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Ophthalmic Surg Lasers. 1997 Jan;28(1):30-6.

Ocular hypertension after cataract surgery: a comparison of three surgical techniques and two viscoelastics.

Author information

1
Department of Ophthalmology, Cristóbal Garrigosa Memorial, Hospital de l'Esperança i del Mdr, Universitat Autònoma de Barcelona, Spain.

Abstract

BACKGROUND AND OBJECTIVE:

To evaluate the incidence and course of ocular hypertension after cataract surgery using two different viscoelastics and three different surgical techniques.

PATIENTS AND METHODS:

Thirty-six patients who had undergone extracapsular cataract extraction (ECCE), 22 who had undergone phacoemulsification (PHACO), and 16 who had undergone manual nucleofragmentation (MNF) were randomized to receive either a low-viscosity viscoelastic (LVV) or a high-viscosity viscoelastic (HVV) intraoperatively. Post-operative evaluation included anamnesis, intraocular pressure (IOP) measurement, and slit-lamp examination at 3, 6, 24, and 72 hours and 7 days.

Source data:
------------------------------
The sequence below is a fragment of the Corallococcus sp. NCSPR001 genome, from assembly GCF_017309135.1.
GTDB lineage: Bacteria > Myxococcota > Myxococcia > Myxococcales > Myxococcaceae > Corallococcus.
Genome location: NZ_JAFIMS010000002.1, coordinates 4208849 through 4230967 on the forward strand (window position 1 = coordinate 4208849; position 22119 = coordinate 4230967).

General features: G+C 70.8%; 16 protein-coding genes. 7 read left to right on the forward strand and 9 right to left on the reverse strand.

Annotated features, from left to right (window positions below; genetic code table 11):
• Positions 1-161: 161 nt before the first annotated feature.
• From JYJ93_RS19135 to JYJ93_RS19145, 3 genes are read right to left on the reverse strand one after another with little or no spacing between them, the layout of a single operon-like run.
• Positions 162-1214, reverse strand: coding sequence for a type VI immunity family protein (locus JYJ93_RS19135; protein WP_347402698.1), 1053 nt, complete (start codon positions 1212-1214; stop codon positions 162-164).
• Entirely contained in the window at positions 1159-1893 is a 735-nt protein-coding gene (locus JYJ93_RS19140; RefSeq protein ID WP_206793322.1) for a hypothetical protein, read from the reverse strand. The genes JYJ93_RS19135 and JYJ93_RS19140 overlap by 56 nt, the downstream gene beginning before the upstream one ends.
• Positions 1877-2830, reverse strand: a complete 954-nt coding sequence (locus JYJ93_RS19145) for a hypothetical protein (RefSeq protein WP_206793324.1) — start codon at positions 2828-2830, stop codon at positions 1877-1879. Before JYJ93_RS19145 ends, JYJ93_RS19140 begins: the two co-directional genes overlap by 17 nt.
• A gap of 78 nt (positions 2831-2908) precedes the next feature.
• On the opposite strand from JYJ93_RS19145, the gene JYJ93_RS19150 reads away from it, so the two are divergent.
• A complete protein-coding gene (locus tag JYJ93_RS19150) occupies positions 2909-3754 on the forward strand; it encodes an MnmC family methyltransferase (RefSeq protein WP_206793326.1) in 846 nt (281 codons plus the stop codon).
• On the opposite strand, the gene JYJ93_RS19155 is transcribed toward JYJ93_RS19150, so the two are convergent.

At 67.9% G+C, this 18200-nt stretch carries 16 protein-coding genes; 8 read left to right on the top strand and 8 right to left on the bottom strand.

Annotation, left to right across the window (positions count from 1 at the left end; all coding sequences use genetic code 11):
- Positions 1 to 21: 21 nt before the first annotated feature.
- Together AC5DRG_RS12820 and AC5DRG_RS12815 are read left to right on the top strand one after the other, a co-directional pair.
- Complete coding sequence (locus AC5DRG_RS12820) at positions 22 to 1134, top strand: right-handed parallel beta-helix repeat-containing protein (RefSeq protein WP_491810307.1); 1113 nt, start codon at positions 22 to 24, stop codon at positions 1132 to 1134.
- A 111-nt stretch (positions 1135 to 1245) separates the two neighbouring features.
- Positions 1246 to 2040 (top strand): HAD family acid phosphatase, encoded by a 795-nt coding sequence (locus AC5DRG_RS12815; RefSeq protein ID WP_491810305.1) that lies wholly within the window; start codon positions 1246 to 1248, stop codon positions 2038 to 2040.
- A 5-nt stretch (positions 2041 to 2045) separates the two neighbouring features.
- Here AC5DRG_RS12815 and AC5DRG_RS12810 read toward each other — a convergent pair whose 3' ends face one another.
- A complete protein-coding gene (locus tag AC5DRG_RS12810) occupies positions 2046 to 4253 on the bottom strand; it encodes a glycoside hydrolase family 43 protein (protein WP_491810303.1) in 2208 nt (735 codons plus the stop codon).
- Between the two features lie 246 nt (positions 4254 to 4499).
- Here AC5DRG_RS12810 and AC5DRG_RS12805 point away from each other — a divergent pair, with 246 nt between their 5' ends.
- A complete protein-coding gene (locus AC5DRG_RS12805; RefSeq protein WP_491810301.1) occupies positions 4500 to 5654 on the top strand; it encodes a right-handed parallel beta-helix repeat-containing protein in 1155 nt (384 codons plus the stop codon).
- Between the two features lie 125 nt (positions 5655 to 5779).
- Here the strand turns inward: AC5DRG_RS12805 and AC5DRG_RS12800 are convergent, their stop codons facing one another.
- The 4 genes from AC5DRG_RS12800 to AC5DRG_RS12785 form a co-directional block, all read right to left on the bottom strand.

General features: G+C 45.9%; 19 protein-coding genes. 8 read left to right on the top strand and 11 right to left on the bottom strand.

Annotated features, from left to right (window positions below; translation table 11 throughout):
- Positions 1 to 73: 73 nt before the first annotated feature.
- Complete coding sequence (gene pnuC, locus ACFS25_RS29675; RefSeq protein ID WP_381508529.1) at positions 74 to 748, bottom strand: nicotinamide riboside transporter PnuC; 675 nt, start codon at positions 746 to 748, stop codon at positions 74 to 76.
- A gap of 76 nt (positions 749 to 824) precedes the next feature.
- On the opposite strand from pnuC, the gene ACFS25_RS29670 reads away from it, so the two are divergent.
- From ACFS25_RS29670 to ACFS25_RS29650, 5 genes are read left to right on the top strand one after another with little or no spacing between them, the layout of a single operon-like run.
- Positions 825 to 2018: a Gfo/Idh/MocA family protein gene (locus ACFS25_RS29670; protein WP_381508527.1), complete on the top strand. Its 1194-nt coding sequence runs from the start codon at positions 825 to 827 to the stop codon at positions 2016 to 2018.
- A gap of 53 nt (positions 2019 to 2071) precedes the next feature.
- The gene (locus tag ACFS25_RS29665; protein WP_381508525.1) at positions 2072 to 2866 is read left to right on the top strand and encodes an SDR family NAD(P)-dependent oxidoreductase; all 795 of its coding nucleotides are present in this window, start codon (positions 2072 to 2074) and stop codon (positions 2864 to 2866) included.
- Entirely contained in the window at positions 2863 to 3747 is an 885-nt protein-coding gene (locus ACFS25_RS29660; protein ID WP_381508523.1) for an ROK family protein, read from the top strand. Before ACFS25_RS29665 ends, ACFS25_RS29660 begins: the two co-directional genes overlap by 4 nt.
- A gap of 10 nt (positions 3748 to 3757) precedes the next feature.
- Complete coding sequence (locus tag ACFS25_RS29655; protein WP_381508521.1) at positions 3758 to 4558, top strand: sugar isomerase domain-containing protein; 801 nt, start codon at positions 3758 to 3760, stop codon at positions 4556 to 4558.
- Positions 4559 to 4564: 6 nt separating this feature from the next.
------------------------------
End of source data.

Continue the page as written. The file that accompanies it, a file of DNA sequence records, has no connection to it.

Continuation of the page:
RESULTS:

The incidence of increased IOP over baseline after cataract surgery was 74.3%. The study of both viscoelastics revealed a trend for higher IOP during the first 24 hours for patients who received HVV (P < .05). Greater differences were observed when comparing surgical techniques. Small-incision techniques showed higher mean postoperative IOPs, and more severe hypertensions (PHACO 5/22 [22.7%] and MNF 2/16 [12.5%] vs ECCE 3/36 [8.3%]) (P < .05).

CONCLUSIONS:

Ocular hypertension is a frequent postoperative complication. It is slightly more common when using HVV. Small-incision techniques show higher mean postoperative IOPs and more severe hypertensions.

PMID:
9031302
[Indexed for MEDLINE]

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